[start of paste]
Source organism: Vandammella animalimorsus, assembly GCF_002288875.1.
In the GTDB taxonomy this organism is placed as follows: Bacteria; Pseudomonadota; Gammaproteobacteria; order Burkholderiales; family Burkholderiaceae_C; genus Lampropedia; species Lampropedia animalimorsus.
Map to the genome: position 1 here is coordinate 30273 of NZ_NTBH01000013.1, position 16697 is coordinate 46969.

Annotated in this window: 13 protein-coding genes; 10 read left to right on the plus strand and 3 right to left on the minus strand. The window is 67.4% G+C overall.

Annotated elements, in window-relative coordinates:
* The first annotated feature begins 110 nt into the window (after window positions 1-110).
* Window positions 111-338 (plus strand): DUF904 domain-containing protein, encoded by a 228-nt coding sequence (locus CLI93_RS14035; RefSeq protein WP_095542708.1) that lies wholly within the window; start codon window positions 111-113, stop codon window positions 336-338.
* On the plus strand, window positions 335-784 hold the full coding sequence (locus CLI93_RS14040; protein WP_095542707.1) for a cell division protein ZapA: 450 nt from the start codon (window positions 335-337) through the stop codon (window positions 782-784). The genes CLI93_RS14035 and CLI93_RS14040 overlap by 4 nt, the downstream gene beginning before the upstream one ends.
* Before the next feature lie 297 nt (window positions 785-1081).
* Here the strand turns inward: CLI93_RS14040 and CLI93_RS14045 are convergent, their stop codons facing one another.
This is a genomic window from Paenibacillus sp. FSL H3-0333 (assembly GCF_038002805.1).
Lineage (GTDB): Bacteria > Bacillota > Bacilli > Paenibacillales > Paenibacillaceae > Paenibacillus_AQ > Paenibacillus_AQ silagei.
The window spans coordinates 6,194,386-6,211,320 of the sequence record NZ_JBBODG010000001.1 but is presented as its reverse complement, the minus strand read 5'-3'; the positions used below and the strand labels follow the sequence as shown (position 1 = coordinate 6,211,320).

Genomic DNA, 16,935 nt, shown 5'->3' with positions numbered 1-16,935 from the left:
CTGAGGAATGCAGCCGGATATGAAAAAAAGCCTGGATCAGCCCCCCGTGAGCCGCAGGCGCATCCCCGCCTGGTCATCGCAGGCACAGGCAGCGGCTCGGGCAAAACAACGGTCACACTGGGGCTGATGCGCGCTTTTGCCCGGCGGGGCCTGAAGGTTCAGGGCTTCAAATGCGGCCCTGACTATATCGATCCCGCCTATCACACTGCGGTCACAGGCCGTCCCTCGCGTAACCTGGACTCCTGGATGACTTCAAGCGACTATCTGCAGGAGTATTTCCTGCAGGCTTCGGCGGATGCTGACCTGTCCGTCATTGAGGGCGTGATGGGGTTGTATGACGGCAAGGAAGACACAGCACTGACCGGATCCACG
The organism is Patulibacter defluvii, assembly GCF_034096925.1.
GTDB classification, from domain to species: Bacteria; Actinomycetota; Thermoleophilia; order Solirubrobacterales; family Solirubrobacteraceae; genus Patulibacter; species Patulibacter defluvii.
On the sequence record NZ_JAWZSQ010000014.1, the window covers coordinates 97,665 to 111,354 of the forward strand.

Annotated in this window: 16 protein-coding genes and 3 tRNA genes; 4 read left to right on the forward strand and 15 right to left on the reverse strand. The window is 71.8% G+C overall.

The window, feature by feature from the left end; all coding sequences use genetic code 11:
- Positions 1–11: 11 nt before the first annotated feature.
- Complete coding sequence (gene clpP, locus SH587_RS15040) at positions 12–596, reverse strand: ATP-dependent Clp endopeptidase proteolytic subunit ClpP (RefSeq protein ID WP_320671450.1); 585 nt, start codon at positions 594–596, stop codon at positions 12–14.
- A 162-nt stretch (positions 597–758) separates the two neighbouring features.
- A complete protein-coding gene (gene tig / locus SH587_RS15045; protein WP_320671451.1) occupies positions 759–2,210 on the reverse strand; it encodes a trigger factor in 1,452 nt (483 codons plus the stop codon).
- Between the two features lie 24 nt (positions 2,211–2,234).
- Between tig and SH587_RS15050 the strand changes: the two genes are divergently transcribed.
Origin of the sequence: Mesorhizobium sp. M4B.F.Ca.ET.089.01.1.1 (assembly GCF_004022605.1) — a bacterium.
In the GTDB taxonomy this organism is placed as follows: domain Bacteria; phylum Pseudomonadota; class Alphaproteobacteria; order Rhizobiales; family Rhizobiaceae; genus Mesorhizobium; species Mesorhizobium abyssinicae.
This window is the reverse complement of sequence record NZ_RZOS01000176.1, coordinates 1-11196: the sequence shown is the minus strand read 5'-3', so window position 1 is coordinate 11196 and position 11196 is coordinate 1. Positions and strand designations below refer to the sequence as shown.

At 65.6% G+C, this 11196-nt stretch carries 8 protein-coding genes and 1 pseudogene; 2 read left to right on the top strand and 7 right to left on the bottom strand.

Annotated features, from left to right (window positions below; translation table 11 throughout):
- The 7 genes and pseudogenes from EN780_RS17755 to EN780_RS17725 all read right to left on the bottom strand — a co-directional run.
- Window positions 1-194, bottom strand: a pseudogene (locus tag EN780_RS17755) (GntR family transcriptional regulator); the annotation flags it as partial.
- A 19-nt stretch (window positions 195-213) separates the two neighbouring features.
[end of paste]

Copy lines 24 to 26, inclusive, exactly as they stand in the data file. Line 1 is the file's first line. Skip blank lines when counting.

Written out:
- A complete protein-coding gene (gene tig / locus SH587_RS15045; protein WP_320671451.1) occupies positions 759–2,210 on the reverse strand; it encodes a trigger factor in 1,452 nt (483 codons plus the stop codon).
- Between the two features lie 24 nt (positions 2,211–2,234).
- Between tig and SH587_RS15050 the strand changes: the two genes are divergently transcribed.